He was editor of "Vpered" and "The Social Democrat".
In 1908 he was arrested, imprisoned, and released. He then went aboard until the revolution in 1917.
During his absence he worked hard for the party. He was a member of the central committee, and was co-editor of several publications. He represented the party in Copenhagen.
In 1912 he and Lenin went to Galica to oversee the growth of the labor movement in Russia. There he founded the foreign bureau of the central committee.
With Lenin, he edited "Against the Tide", a propaganda publication against World War I. At the Zimmerwald Conference in 1915 he worked with Lenin to establish toe Communist International.
After the Revolution in 1917, he was co-editor of "Pravda", "The Proletarian" and "The Worker". In 1919 he was elected president of the Communist International. After Lenin's death in 1924 he was one of Russia's most zealous upholders of "Leninism".
In 1926 he was expelled from the political bureau, and from the Communist Party in 1927. He was readmitted in 1929, but in January 1935 he and Kamenev were exiled for counter-revolutionary activities. He was convicted of high treason, and shot on August 25, 1936.
Lenin called Bukharin "the most valuable and greatest theoretician of the party". He joined the All-Russian Social Democratic Labor Party at the age of 18. In 1908 he entered the Moscow Bolshevik Committee.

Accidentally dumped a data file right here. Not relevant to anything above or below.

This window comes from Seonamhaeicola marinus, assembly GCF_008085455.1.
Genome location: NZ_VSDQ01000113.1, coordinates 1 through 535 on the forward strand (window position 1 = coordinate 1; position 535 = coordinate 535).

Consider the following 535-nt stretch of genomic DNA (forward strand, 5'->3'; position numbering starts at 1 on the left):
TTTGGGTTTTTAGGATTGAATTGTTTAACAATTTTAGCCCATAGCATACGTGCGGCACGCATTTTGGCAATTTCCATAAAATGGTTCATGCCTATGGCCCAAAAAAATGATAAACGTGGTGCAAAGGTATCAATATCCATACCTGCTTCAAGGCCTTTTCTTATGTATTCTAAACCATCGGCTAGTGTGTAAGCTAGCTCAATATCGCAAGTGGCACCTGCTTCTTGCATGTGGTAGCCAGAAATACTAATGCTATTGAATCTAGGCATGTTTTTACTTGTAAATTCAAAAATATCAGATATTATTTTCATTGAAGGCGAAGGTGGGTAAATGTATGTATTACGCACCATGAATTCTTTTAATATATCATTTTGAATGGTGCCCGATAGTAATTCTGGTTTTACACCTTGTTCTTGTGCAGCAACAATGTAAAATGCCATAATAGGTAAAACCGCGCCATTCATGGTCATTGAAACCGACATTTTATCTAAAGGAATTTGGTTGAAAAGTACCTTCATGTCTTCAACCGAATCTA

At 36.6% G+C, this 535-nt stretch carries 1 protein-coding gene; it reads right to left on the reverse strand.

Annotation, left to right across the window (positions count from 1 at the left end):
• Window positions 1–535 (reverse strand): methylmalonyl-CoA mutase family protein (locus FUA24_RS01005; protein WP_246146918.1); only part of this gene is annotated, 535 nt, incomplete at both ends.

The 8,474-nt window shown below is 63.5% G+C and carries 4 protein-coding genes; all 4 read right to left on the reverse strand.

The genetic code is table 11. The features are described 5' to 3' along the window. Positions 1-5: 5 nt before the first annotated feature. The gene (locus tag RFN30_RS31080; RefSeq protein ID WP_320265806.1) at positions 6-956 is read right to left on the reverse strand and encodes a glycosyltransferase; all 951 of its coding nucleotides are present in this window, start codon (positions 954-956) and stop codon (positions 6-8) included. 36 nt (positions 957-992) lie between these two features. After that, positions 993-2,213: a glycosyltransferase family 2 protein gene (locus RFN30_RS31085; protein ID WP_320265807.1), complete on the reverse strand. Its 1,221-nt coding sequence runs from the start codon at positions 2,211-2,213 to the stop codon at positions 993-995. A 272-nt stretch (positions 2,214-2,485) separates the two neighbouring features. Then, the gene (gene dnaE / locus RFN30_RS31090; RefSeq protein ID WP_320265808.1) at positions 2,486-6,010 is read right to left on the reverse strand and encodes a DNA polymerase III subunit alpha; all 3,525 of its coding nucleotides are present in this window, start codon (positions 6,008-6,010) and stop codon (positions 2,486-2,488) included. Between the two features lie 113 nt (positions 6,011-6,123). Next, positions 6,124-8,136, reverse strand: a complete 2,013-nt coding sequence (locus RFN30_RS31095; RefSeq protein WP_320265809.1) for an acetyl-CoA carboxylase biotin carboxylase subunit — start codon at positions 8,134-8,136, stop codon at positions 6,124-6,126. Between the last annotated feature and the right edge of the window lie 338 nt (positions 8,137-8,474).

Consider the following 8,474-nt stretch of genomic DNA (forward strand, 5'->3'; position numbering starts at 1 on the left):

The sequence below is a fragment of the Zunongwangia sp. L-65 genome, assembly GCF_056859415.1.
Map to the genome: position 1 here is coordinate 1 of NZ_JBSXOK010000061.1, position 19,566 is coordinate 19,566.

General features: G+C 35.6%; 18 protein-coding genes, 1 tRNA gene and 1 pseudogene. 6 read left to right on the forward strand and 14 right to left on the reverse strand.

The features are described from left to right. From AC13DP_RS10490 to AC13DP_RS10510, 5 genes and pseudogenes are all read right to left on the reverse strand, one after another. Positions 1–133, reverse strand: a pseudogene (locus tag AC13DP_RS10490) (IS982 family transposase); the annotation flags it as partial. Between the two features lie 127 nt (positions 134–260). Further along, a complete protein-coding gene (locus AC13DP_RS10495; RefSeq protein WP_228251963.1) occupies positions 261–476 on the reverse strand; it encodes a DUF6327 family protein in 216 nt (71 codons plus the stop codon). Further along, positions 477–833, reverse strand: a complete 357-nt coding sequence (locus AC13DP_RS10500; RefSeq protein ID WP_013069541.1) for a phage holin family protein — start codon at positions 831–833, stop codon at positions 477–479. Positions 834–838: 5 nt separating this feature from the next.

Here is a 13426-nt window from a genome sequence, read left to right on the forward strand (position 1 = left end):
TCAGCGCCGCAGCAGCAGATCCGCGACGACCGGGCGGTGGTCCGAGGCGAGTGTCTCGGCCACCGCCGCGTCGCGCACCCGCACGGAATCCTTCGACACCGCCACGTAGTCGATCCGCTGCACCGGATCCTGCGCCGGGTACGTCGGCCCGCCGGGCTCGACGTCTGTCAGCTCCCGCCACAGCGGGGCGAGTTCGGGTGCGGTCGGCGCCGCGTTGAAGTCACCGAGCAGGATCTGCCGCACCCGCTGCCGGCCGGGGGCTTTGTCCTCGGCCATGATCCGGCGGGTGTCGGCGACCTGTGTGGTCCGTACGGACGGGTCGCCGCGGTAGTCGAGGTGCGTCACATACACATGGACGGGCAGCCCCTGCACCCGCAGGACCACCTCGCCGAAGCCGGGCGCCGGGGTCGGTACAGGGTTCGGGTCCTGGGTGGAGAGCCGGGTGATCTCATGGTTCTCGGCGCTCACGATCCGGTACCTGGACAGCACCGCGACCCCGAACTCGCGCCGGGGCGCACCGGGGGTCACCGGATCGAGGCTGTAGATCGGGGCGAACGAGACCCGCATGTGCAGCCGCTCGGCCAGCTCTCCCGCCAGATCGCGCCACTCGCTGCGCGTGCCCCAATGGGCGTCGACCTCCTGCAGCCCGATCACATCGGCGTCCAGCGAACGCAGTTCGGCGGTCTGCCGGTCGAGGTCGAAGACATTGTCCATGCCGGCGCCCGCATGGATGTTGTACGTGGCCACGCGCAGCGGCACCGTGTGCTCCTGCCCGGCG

Bukharin was imprisoned in 1911 and deported to Onega, but he fled to Germany. He met Lenin in Poland in 1912.
He returned to Russia after the Revolution in 1917 and was elected to the central committee. At that time he was also editor of "Pravda".
In 1920 he published "The Economy of the Transitional Period", in which he maintained that once the proletariat had been firmly established the revolution would be complete, class struggle exhausted, and communism would thrive by natural evolution.
In 1924 he became a member of the Politburo. Although he distrusted Stalin he supported his campaign against Trotski, Zinoviev and Kamenev in support of the policies of Lenin regarding the alliance between the peasants and the proletariat. However, when Stalin reversed himself in 1928 Bukharin opposed him. His article "Notes of an Economist", in the September 30, 1928 edition of "Pravda" was the only reasoned case against Stalin's forced capitalization of industry ever to be published in Russia.
Bukharin was stripped of his party appointments and expelled from the Politburo in 1929. Although he recanted his views under pressure, and had a major part in the drafting of the constitution, he never held an influential post again.
In 1937 he was arrested and charged with counter-revolutionary activities. He was convicted and shot on March 14, 1938.